How does this encounter with Nicodemus relate to us today?
The good thing is that John does not leave us wondering about that. He moves from a narrative of Jesus and Nicodemus, to tell us what it means for the world and us. He tells us that salvation and life are gifts from God in Christ. God loved the world, the word world gets repeated four times in the space of two verses to emphasise that, and gave his only begotten Son so that all who would believe in him, should not perish but have everlasting life. The truth for all of us is that Christ came so that you and I may know the new life the new birth that Jesus is talking about to Nicodemus. It’s for us. We must be born again, and we can be because of God’s love shown in Jesus Christ. God aim is not that people perish and are condemned but that we may find new beginnings and new life in him.
In fact says John, the sad truth is that despite in Christ the light coming into the world, people prefer the darkness. Because once you step into the light all that we do is exposed and we are aware of our need for transformation and change.
If we were to bring it even more down to us today, I think the call is the same as it was to Nicodemus. Oh and if you’ve been wondering what that is a picture of.. It’s Auckland city at night from space. I've seen so many images of the earth from space associated with John 3:16 and haven't really related to them, they are usually northern hemisphere orientated, but this one is not, in fact I can point out where the church is and probably where I live. For me it symbolises that this  passage connects here and now with us.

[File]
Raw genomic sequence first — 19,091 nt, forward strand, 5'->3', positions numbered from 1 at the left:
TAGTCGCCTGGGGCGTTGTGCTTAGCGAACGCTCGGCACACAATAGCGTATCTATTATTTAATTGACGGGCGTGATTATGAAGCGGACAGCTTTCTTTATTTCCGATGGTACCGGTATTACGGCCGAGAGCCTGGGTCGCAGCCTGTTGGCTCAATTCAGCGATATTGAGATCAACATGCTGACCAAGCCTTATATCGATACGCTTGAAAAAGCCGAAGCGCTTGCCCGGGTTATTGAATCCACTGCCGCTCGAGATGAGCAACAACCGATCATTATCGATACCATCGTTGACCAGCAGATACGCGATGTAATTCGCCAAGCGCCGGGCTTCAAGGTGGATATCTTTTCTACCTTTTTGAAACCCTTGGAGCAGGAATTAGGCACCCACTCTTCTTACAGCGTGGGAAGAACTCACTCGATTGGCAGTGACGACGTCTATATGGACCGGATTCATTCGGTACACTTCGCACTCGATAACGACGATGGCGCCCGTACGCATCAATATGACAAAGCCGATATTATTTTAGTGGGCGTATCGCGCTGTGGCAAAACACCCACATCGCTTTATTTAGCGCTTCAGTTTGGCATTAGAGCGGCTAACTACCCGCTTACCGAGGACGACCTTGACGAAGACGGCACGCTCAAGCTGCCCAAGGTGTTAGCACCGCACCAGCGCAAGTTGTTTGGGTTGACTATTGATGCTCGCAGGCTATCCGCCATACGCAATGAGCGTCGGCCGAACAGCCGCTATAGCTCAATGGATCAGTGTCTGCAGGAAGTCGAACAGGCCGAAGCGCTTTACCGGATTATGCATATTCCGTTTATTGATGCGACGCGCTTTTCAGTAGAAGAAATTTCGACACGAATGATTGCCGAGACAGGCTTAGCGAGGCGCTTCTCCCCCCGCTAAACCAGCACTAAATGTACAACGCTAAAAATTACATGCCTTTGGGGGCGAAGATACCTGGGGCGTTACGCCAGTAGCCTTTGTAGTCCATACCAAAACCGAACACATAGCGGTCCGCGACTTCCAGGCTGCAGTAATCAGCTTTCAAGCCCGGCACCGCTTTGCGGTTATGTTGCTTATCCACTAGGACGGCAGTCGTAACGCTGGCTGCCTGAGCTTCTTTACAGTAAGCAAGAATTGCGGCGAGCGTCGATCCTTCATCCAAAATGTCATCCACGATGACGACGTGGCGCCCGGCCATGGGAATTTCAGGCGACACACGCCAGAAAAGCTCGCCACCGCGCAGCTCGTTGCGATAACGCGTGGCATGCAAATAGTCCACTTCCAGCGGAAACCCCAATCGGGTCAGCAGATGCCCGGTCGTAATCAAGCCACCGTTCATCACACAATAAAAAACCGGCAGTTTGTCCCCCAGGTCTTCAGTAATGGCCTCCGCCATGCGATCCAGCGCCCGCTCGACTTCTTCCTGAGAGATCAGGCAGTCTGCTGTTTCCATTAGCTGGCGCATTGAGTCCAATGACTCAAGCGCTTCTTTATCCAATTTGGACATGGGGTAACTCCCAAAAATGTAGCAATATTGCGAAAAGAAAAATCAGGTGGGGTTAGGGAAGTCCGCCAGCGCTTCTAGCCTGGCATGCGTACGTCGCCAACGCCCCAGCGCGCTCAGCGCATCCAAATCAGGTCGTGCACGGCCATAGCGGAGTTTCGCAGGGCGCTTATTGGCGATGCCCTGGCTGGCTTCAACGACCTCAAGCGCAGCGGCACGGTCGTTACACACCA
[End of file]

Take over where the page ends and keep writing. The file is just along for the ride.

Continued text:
You see we We must be born again. Some of things that have stopped this being life giving to people in the past have been that it is connected to an experience in life. It is tied into responding to an altar call or making a commitment or praying a particular prayer. It can start at those particular times. But as we look at peoples encounters with Jesus in John’s gospel it manifests itself in people’s lives in different ways. But the truth is that Christian life is from divine activity, divine grace rather than from what Christ has done for us, from the love of God rather than human effort.